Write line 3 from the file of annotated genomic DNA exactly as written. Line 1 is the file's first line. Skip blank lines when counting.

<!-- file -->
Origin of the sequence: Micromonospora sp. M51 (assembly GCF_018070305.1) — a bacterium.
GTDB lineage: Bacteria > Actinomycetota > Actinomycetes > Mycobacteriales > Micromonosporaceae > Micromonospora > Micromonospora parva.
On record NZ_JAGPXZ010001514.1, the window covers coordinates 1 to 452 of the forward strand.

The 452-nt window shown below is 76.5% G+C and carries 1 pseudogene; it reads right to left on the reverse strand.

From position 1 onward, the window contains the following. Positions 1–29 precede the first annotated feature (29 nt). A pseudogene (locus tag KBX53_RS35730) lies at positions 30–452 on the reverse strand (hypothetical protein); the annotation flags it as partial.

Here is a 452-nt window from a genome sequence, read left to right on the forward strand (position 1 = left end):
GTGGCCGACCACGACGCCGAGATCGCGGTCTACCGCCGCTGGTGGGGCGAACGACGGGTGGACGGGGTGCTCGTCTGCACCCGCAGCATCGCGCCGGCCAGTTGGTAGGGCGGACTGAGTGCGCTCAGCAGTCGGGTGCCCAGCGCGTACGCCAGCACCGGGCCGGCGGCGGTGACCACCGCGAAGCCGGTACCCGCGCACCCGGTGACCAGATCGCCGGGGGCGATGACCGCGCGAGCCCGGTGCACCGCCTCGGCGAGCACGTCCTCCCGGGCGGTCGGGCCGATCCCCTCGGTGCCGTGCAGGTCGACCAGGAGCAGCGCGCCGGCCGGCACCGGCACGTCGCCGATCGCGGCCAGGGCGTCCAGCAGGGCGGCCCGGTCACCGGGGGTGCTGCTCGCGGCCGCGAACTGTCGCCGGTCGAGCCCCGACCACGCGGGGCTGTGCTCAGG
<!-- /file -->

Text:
On record NZ_JAGPXZ010001514.1, the window covers coordinates 1 to 452 of the forward strand.